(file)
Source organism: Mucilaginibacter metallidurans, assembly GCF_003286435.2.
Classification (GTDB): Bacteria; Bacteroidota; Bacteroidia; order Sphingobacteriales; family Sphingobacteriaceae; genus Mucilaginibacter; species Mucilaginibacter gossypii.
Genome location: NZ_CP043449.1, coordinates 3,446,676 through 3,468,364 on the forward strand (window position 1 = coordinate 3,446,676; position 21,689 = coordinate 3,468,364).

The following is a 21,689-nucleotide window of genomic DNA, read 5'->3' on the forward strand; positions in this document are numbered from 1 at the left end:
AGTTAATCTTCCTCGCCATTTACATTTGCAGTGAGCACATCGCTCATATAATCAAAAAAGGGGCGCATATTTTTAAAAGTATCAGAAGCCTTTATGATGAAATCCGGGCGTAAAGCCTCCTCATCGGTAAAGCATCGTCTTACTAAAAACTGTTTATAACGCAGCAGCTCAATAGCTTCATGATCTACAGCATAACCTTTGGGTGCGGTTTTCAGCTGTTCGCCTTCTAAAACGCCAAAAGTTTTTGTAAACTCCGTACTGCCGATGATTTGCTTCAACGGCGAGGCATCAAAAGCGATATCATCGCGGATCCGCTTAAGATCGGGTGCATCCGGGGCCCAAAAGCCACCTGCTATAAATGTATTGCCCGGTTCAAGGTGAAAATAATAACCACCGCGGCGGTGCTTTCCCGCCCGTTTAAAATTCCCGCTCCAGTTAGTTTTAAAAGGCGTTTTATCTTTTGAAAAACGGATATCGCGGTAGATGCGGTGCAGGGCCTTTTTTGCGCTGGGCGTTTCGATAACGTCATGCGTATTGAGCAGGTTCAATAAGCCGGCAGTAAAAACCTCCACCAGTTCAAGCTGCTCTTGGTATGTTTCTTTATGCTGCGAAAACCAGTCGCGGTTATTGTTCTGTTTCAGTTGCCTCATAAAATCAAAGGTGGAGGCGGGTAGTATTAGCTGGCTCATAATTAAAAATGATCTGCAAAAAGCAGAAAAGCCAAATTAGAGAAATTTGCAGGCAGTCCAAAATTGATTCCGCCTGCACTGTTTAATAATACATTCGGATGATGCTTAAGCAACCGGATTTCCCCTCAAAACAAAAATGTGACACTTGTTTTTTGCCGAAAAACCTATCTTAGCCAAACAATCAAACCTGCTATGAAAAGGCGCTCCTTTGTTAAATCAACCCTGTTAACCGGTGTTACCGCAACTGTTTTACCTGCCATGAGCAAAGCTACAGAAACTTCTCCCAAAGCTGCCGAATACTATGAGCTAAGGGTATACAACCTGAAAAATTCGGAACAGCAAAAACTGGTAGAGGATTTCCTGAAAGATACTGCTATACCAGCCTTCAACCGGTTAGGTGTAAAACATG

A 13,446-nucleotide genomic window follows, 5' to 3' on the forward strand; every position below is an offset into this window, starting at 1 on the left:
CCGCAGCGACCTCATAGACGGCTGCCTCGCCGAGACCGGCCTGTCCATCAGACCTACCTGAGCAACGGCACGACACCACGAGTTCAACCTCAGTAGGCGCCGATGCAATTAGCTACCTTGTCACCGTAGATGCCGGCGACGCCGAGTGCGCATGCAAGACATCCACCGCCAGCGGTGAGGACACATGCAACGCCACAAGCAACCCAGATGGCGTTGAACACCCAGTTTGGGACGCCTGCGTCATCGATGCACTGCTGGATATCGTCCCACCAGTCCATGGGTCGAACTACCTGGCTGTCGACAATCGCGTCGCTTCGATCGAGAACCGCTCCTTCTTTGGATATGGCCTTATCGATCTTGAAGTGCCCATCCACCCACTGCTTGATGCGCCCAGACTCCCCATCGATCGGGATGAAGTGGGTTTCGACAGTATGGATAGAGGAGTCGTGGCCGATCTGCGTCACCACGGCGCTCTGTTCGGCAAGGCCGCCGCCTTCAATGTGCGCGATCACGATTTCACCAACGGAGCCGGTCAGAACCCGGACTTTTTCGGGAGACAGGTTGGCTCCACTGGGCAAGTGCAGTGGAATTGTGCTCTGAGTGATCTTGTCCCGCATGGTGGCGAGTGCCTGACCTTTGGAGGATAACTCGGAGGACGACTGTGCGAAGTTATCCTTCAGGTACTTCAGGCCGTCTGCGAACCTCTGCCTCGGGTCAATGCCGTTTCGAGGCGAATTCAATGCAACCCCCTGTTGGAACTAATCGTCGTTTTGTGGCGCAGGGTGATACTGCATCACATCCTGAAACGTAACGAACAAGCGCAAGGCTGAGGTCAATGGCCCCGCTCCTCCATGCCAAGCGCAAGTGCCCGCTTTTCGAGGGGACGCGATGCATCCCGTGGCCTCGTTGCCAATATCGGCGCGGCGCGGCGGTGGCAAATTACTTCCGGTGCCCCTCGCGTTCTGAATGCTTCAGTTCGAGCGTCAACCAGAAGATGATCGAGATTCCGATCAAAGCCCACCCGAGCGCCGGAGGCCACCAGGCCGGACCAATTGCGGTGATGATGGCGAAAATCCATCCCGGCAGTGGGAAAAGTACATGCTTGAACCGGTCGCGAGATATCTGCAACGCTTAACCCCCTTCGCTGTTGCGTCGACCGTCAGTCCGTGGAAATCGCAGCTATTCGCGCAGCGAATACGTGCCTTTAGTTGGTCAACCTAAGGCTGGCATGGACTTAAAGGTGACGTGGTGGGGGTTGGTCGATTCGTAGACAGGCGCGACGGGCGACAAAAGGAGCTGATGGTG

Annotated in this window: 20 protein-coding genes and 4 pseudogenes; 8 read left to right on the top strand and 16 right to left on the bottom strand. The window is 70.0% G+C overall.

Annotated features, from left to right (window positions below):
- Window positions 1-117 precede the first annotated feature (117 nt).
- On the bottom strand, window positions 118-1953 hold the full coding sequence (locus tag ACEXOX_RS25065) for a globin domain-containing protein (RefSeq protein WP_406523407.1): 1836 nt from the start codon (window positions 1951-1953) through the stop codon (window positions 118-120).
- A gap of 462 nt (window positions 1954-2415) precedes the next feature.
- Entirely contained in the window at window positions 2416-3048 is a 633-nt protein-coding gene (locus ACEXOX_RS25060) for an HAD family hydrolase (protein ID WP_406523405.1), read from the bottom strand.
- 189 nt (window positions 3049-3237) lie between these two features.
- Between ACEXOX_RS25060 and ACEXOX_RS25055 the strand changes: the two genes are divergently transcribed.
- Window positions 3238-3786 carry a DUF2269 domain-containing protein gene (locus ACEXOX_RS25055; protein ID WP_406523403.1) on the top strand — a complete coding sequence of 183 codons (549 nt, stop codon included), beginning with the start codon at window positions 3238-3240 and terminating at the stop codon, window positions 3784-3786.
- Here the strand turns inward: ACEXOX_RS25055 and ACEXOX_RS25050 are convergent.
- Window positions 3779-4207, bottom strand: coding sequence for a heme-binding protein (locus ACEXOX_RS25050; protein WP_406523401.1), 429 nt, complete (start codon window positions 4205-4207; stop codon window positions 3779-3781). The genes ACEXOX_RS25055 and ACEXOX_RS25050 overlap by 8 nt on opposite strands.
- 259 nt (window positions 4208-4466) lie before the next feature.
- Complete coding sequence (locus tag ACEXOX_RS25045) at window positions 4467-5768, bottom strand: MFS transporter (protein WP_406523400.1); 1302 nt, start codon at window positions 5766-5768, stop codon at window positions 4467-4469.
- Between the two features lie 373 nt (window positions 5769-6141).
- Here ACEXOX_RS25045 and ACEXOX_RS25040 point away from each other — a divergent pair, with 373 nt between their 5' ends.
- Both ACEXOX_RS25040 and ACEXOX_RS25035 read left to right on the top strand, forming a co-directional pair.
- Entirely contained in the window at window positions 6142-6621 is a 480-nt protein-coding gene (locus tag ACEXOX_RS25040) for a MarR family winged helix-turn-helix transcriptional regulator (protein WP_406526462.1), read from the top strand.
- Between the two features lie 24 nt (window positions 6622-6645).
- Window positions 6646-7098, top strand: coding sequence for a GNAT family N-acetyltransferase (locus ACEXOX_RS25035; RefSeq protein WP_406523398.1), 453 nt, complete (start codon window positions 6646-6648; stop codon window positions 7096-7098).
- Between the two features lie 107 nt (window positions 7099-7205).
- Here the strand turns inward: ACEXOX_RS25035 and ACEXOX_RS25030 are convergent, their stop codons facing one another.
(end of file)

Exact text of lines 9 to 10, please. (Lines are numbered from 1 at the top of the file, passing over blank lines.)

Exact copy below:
Annotated features, from left to right (window positions below):
- Window positions 1-117 precede the first annotated feature (117 nt).